As I was walking through the streets of Prague, lost again, I realized how much being a foreigner fires up your brain cells. I can’t help but be more creative in a new country because I am trying to figure out what’s going on 24/7.
There is a peacefulness to it. I’m not bombarded with news broadcasts because its all in Czech. I must look for clues to assess the state of the nation – the economic viability of my new home. After all, as a freelancer I am at the mercy of a positive business climate.
Without a nightly economic forecast I have to listen to the Czech English speakers I meet. They are cautiously optimistic, which is for a highly pessimistic people (a Czech person would jump in here and correct me with “realistic.”) high praise. I look at all the construction projects around the City. New giant glittering malls opening up just in time for winter where a captive audience, hoping to stay warm and have fun at the same time, will flock to them. I note the number of companies establishing European headquarters here or building Innovation Centers, like Microsoft and Eaton. Leaders at these companies share why they opened here – it’s in the center of Europe, high quality of life, educated population, good universities and favorable cost of living.
Now that my mind is not plugged into the machine that was tasked with spoon-feeding me a selected reality (aka U.S. news) I am using my brain to get to the truth. I humbly recognize I have much to learn. I am still one of the people who hasn’t been here long enough to say this time last year the weather was……! So, I patiently wait for the time when I’ve got history here and in the meantime I enjoy the chance to reignite brain cells that may have grown a bit dormant.
It’s that kind of creative opportunity hat attracts a range of generations to the experience of being a foreigner. It’s not just young people with backpacks anymore.
My mentor in adventure had raised two girls and sold a house to launch herself into the unknown. Karen, of Empty Nest Expat ,has now become a successful award winning blogger, reporting from Istanbul at a time when it’s a place that really matters. Instanbul from an American woman guarantees a different perspective.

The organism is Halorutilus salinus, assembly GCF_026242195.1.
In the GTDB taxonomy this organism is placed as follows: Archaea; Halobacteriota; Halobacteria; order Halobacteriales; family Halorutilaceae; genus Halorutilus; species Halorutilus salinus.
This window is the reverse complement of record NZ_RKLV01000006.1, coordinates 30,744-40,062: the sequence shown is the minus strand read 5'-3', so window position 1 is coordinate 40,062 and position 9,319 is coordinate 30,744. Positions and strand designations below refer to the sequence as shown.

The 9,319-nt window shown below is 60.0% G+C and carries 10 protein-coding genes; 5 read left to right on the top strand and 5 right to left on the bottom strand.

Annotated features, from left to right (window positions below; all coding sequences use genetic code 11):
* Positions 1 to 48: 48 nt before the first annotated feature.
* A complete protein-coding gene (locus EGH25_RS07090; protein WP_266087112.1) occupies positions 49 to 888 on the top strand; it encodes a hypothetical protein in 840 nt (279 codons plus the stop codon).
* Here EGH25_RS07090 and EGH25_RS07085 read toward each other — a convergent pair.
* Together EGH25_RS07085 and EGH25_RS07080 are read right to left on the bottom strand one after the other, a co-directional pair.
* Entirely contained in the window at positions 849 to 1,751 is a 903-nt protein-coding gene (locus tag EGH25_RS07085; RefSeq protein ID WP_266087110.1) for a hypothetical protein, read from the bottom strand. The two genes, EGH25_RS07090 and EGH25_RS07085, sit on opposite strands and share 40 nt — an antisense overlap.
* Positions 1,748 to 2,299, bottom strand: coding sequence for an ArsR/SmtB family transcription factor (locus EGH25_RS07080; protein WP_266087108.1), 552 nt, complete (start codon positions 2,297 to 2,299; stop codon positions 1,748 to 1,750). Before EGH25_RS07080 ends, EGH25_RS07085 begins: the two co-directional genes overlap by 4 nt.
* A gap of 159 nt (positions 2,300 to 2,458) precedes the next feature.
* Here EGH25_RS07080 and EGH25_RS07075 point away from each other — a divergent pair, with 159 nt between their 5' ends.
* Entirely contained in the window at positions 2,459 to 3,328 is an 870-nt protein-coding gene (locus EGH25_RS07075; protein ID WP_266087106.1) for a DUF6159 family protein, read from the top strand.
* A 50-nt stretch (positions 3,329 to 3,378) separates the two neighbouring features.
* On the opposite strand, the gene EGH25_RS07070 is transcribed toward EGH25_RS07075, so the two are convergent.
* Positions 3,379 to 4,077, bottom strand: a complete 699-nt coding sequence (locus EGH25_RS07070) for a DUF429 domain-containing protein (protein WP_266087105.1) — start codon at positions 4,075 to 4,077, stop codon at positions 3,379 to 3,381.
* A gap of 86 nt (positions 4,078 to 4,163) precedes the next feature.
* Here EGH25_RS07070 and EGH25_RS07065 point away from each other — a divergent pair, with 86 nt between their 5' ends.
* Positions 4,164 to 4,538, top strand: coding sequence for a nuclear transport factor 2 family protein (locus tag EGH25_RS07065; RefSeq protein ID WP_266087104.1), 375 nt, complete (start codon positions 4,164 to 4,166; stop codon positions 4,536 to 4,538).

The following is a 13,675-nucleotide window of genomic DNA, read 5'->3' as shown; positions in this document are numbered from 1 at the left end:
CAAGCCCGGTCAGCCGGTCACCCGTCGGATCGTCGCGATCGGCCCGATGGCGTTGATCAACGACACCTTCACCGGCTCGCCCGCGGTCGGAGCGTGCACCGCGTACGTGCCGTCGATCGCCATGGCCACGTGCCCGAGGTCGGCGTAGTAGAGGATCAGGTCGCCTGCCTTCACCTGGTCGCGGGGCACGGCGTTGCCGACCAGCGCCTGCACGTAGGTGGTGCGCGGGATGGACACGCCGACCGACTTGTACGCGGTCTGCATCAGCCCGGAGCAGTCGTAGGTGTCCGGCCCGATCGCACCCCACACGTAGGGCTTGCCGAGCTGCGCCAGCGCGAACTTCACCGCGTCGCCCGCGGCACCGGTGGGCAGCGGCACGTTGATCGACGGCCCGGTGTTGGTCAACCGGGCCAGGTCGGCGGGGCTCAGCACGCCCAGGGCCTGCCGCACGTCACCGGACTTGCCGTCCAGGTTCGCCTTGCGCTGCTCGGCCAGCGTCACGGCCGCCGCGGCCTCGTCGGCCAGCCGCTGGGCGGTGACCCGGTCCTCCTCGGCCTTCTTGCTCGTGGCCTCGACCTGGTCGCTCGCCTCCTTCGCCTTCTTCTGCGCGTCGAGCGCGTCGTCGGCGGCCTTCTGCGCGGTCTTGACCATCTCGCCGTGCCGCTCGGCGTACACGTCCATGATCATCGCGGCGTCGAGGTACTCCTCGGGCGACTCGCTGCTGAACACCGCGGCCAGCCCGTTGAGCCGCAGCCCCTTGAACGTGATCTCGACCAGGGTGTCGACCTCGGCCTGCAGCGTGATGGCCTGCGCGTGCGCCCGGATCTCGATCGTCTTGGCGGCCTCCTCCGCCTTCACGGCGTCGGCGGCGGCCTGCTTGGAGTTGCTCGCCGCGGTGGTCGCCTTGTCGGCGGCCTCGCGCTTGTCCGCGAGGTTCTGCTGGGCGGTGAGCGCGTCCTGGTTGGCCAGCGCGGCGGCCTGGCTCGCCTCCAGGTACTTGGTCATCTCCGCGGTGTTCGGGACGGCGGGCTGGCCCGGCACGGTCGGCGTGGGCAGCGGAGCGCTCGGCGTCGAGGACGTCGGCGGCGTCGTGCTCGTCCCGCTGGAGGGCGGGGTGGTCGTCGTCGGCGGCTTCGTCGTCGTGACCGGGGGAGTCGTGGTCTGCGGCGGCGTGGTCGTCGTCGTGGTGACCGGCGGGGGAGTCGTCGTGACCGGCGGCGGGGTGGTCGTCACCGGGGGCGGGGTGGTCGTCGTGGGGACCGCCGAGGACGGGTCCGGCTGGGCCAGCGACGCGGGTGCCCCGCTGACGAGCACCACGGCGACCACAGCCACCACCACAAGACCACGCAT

Young professionals are seeing the benefits on an international experienced designed in their generation’s image; flexible, with big risks, but with the potential payoff of a lifestyle that dosen’t leave you anxious and on Prozac. Legal Nomad’s Jodi Ettenberg, has created a life that has her wintering in Southeast Asia and summering in New York to stay connected to her market, while reporting on street food in Southeast Asia. It means living out of suitcases and storage spaces, but it feels right for her now.
There are young people like my daughter, Jovan, who has fallen in love with a Region and is sharing her new passion through video blogs and travel ventures. Introduced to Bangkok while working at a travel startup, she feels a since of wonder about Thailand and the surrounding countries. She was swept away by the emerging travel market in Myanmar and spent a week there documenting the culture. You can see a bit of it here.
Her desire to be a global citizen has pushed her creative button and inspired her to shape ways to create income through things she loves to do in a place she loves to be, while enjoying the “what next” question.
Intentional Foreigners like us are the kind of people you want to have on your project, to bring on your team, to have on your side. Curious and engaged we are the New Innovators.